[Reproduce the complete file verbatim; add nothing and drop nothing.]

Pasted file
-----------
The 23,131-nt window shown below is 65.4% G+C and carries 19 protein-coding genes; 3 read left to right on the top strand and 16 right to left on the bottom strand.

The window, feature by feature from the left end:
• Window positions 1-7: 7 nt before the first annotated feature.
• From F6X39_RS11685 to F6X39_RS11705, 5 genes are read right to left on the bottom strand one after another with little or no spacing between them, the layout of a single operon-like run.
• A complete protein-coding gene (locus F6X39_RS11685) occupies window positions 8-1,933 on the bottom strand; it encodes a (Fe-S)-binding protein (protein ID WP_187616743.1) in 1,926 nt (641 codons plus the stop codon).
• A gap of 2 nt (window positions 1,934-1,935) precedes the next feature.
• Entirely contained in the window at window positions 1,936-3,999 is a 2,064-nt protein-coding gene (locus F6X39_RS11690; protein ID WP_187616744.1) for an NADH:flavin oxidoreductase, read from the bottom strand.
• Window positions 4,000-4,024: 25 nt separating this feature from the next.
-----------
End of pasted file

The 23,131-nt window shown below is 65.4% G+C and carries 19 protein-coding genes; 3 read left to right on the top strand and 16 right to left on the bottom strand.

The window, feature by feature from the left end:
• Window positions 1-7: 7 nt before the first annotated feature.
• From F6X39_RS11685 to F6X39_RS11705, 5 genes are read right to left on the bottom strand one after another with little or no spacing between them, the layout of a single operon-like run.
• A complete protein-coding gene (locus F6X39_RS11685) occupies window positions 8-1,933 on the bottom strand; it encodes a (Fe-S)-binding protein (protein ID WP_187616743.1) in 1,926 nt (641 codons plus the stop codon).
• A gap of 2 nt (window positions 1,934-1,935) precedes the next feature.
• Entirely contained in the window at window positions 1,936-3,999 is a 2,064-nt protein-coding gene (locus F6X39_RS11690; protein ID WP_187616744.1) for an NADH:flavin oxidoreductase, read from the bottom strand.
• Window positions 4,000-4,024: 25 nt separating this feature from the next.